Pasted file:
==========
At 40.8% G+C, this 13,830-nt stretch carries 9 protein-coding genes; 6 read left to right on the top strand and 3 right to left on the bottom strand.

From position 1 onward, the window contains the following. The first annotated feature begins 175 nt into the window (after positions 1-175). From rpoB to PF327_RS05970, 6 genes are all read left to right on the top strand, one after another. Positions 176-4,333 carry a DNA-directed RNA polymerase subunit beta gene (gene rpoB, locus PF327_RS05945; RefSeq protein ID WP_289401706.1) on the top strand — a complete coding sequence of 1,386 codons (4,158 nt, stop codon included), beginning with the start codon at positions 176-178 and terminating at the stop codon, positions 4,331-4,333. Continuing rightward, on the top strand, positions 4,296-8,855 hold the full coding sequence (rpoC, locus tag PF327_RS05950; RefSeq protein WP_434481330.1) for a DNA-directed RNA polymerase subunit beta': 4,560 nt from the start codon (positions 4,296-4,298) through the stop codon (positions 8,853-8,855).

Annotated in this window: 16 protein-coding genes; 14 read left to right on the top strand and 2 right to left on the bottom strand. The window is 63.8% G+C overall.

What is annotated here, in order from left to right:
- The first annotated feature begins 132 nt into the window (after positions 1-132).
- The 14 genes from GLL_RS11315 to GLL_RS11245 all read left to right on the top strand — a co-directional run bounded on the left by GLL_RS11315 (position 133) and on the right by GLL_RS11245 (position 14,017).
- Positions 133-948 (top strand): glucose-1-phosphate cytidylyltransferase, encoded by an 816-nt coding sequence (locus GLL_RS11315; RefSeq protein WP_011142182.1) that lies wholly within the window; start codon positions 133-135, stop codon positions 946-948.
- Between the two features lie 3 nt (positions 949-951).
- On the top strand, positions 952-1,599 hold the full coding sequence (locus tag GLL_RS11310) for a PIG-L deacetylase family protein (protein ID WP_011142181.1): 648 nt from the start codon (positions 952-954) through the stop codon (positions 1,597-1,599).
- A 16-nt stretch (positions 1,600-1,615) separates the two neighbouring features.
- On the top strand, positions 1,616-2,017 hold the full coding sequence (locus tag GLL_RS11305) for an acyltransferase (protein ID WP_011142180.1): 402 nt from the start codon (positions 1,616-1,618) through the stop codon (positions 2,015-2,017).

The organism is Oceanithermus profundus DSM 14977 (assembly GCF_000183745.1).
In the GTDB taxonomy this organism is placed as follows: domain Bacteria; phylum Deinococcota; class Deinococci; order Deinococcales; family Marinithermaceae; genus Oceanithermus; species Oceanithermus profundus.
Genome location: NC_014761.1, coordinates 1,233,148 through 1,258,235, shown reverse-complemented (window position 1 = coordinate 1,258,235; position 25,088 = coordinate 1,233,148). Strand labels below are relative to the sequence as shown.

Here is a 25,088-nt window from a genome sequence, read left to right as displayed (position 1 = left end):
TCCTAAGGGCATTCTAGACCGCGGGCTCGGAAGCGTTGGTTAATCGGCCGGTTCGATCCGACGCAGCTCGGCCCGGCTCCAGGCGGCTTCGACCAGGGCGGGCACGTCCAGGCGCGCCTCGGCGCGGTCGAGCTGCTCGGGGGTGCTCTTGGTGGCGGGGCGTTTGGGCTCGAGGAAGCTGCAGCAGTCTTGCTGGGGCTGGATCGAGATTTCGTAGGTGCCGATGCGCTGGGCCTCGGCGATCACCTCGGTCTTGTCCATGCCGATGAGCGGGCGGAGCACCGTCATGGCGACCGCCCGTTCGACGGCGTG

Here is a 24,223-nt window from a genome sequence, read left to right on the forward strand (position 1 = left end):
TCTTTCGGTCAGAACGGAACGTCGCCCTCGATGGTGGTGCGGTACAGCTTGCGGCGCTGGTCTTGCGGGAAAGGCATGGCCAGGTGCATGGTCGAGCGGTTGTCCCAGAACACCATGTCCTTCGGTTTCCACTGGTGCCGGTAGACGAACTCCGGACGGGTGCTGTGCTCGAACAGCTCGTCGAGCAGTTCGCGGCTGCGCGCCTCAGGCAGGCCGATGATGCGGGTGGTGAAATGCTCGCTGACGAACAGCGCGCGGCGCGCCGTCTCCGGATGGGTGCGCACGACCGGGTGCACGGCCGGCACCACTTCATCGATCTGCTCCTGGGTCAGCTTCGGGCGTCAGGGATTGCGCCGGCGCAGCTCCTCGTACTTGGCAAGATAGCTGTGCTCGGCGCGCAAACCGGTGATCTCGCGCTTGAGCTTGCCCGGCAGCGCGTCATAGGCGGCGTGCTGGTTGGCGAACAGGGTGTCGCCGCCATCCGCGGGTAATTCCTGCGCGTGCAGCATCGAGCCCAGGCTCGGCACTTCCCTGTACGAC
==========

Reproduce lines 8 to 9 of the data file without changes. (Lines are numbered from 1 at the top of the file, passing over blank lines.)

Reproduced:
- Between the two features lie 3 nt (positions 949-951).
- On the top strand, positions 952-1,599 hold the full coding sequence (locus tag GLL_RS11310) for a PIG-L deacetylase family protein (protein ID WP_011142181.1): 648 nt from the start codon (positions 952-954) through the stop codon (positions 1,597-1,599).